What’s in a name? You may well ask.
My parents rarely, if ever actually called me “Fiona”, even though it was the name they chose for me. My father only ever used my given name if he was getting serious about something.
For years I loathed it.
Thank you for asking. But first:
They chose the name because it was not common – or so they thought. At the time, nearly sixty years ago, in England, it wasn’t. Common. Little did they know that some twelve to fifteen years later, in South Africa, I would be one of five Fionas. In the same class at school. Although they wanted to be different, they also tried to give me a family name: Mary. After both my grandmothers. They were thwarted. The registrar of births, some how, just left it off my birth certificate.
When I was baptised, and the minister was doing the, “I Christen thee…”, thing, he also forgot. For years, I lamented not having a middle name. It presented quite a challenge when I had to fill in
a million forms when I applied for a visa for a trip to the United States. Not only that, online forms generally don’t like double-barreled last names (a comparatively more recent acquisition), so the solution was to use half of my last name as my middle name. That said, do not ever call me Mrs Brown. But that’s another story.
I remain plain old “Fiona” with a double-barreled last name, who, until I was five and a bit, only ever answered to “Fi”. It was a bit of a shock, going to “big” school and having to learn to answer to “Fiona”. I did and I have embraced it. Although didn’t realise how much until I discovered (only in the last year or so) that I resent it when someone I’ve just met, whether professionally or socially, instantly presumes to call me “Fi”. The dissuasion, depending on whom and how, ranges between gently diplomatic to acid and a direct, “You can call me Fiona.”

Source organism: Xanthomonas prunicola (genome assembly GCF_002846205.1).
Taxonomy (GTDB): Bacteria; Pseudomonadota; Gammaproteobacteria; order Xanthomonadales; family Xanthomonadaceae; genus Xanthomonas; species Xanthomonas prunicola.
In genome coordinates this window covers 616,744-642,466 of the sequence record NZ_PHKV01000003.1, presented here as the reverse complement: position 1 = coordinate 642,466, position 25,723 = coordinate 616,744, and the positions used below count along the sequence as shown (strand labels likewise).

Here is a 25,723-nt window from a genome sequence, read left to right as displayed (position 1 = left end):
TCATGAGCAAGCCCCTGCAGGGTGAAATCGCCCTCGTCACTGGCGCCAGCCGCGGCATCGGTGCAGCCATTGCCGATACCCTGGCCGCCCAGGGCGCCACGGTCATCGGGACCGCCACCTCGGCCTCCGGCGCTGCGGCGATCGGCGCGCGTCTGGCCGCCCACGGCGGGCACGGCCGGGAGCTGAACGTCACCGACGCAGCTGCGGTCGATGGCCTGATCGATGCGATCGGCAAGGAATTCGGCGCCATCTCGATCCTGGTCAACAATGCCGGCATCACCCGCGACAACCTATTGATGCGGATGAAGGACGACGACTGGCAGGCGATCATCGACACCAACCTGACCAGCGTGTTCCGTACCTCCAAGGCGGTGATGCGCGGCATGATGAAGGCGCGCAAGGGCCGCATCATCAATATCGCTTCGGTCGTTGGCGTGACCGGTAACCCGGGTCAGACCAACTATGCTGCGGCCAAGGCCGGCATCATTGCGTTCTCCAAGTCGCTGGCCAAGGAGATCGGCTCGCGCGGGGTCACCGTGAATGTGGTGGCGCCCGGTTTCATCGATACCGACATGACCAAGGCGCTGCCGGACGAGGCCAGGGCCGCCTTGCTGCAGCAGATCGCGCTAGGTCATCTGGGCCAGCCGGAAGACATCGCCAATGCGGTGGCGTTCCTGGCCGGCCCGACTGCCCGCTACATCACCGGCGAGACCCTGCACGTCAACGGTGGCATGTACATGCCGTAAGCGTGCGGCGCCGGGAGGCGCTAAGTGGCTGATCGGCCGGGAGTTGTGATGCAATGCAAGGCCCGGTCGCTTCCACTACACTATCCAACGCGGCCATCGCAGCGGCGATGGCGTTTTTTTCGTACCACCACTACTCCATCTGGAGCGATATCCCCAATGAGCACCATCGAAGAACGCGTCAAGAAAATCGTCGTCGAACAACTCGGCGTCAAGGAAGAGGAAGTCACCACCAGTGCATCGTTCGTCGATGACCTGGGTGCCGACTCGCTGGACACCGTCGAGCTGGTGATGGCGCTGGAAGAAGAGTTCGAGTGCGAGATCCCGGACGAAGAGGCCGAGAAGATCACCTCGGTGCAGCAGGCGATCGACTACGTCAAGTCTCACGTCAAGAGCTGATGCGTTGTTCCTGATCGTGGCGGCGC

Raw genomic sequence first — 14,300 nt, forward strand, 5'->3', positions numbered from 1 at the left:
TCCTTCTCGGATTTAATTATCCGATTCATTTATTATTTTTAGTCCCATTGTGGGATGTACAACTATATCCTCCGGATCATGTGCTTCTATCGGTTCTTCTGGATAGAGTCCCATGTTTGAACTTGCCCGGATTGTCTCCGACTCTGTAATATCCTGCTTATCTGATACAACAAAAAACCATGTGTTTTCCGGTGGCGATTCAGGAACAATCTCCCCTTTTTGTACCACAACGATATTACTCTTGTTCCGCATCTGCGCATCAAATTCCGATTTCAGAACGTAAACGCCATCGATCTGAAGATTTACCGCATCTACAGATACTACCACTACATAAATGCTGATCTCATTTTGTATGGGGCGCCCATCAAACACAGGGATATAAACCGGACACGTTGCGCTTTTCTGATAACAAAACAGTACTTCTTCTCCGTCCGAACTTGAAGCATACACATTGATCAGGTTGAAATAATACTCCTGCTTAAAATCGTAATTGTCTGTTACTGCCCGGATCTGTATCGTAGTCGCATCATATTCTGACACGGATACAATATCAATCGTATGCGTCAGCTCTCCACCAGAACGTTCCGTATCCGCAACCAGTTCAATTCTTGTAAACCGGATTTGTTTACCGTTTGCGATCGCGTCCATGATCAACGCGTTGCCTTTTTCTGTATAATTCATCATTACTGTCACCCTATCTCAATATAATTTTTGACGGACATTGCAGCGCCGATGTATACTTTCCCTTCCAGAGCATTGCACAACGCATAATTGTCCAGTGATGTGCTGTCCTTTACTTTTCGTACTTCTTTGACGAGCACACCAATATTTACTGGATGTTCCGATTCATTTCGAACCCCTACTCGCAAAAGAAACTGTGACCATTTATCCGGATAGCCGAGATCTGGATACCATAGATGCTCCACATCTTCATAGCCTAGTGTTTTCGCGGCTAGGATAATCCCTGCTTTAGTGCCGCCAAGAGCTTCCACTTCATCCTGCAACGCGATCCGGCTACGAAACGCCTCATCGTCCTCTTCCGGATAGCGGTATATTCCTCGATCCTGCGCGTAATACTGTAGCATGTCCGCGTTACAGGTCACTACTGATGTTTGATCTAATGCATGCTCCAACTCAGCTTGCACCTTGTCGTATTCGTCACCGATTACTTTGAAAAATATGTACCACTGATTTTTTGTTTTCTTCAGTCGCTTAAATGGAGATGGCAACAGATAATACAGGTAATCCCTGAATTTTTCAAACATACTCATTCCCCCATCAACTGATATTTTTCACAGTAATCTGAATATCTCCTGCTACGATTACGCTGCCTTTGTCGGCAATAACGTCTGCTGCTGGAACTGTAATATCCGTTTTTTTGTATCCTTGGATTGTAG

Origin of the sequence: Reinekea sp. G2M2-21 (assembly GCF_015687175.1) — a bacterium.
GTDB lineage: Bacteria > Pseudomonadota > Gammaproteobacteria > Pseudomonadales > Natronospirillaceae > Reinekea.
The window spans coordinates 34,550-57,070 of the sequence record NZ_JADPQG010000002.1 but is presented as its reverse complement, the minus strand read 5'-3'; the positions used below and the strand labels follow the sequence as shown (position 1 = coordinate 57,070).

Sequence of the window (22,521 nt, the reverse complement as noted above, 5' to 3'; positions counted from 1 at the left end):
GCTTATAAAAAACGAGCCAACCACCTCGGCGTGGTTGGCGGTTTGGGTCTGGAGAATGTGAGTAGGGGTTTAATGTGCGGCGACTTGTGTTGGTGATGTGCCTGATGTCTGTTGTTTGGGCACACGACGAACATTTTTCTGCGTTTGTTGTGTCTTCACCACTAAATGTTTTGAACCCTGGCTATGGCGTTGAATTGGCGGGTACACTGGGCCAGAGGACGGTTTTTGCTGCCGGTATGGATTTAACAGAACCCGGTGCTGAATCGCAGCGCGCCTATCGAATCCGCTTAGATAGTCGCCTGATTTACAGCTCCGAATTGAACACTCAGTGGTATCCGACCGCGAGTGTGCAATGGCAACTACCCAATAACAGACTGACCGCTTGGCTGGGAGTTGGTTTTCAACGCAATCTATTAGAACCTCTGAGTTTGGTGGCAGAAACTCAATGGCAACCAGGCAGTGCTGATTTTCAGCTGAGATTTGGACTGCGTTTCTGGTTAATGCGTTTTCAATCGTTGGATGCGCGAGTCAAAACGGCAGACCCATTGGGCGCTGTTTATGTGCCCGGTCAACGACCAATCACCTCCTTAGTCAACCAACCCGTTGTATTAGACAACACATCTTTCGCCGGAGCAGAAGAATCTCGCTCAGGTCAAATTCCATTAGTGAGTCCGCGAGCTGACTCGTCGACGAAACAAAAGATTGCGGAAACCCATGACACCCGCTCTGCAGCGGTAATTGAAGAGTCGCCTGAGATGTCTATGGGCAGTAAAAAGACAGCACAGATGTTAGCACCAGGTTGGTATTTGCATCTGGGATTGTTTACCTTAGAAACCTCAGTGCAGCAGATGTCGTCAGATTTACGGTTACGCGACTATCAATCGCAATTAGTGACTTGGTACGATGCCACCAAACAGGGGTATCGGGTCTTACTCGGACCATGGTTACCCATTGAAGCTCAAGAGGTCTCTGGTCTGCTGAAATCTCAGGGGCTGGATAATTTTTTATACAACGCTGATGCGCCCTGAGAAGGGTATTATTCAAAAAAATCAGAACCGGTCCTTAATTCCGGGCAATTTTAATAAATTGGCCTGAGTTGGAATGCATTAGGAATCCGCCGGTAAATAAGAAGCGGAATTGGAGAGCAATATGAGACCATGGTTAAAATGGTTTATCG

Which brings me to its real meaning.
For years, and I was under the impression that Fiona was the Scottish Gaelic equivalent of Flora which does actually mean flower. I’ll come back to this.
The photo below, of the plaque on our fridge, was a gift from my sister-in-law when she returned from a visit to Scotland.
Needless to say, my illusion of being a flower was shattered. “Fair”, though, I’ll take. As I approach the last part of my sixth decade, I hope I live up to it. I could do worse.
But that’s not all:
Back to Flora
Flora was the Roman goddess of flowers and in Scotland, the Anglicised version of the Gaelic “Fionn”. So, there is a tangential connection, but not quite as my childhood memories led me to believe. Perhaps it’s because the Flora we grew up with was a wonderful, madcap, legend of a woman. She drove an ancient Ford Anglia until well into her seventies, smoked like a chimney, was always in court shoes and lipstick. She constantly regaled with stories of how, with her double-jointed wrists, she delighted in upsetting first, her teachers and all through her life, people who irritated her. She’d fold her hands back so that it looked like she had no hands…
Flora was this twelve-year old’s heroine.
Regular readers will know that I have a penchant for alliteration. That, only tangentially, has to do with the name I chose for this blog and the handle I use on various social media platforms. Its genesis dates back some nearly 30 years and to a time when I had no work, when I needed to find a way to both keep myself busy and earn. At least something. About the only confectionary I could then bake with any confidence was biscuits. So I made